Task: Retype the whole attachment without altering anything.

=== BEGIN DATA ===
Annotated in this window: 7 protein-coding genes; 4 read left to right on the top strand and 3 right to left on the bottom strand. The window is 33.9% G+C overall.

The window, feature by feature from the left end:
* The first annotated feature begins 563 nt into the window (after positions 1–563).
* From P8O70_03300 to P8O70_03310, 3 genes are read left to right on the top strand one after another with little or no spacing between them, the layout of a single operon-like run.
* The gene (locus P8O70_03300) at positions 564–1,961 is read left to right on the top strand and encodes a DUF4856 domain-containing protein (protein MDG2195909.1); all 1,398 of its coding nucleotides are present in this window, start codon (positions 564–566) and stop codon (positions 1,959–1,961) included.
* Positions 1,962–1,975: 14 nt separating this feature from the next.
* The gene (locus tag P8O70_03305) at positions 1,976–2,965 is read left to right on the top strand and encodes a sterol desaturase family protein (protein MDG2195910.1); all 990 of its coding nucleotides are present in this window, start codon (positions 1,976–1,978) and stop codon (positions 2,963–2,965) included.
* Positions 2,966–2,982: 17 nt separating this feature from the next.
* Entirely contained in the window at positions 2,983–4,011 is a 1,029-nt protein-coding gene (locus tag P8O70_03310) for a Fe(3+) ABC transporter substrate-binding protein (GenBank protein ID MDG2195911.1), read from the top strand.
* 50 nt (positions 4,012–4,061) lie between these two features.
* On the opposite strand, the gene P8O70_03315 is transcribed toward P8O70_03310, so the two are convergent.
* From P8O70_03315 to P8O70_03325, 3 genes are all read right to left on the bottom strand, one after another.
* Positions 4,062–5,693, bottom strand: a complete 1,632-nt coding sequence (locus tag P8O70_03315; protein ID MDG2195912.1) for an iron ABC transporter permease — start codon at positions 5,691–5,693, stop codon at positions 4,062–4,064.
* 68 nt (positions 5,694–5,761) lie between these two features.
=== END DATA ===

Annotated in this window: 7 protein-coding genes; 4 read left to right on the top strand and 3 right to left on the bottom strand. The window is 33.9% G+C overall.

The window, feature by feature from the left end:
* The first annotated feature begins 563 nt into the window (after positions 1–563).
* From P8O70_03300 to P8O70_03310, 3 genes are read left to right on the top strand one after another with little or no spacing between them, the layout of a single operon-like run.
* The gene (locus P8O70_03300) at positions 564–1,961 is read left to right on the top strand and encodes a DUF4856 domain-containing protein (protein MDG2195909.1); all 1,398 of its coding nucleotides are present in this window, start codon (positions 564–566) and stop codon (positions 1,959–1,961) included.
* Positions 1,962–1,975: 14 nt separating this feature from the next.
* The gene (locus tag P8O70_03305) at positions 1,976–2,965 is read left to right on the top strand and encodes a sterol desaturase family protein (protein MDG2195910.1); all 990 of its coding nucleotides are present in this window, start codon (positions 1,976–1,978) and stop codon (positions 2,963–2,965) included.
* Positions 2,966–2,982: 17 nt separating this feature from the next.
* Entirely contained in the window at positions 2,983–4,011 is a 1,029-nt protein-coding gene (locus tag P8O70_03310) for a Fe(3+) ABC transporter substrate-binding protein (GenBank protein ID MDG2195911.1), read from the top strand.
* 50 nt (positions 4,012–4,061) lie between these two features.
* On the opposite strand, the gene P8O70_03315 is transcribed toward P8O70_03310, so the two are convergent.
* From P8O70_03315 to P8O70_03325, 3 genes are all read right to left on the bottom strand, one after another.
* Positions 4,062–5,693, bottom strand: a complete 1,632-nt coding sequence (locus tag P8O70_03315; protein ID MDG2195912.1) for an iron ABC transporter permease — start codon at positions 5,691–5,693, stop codon at positions 4,062–4,064.
* 68 nt (positions 5,694–5,761) lie between these two features.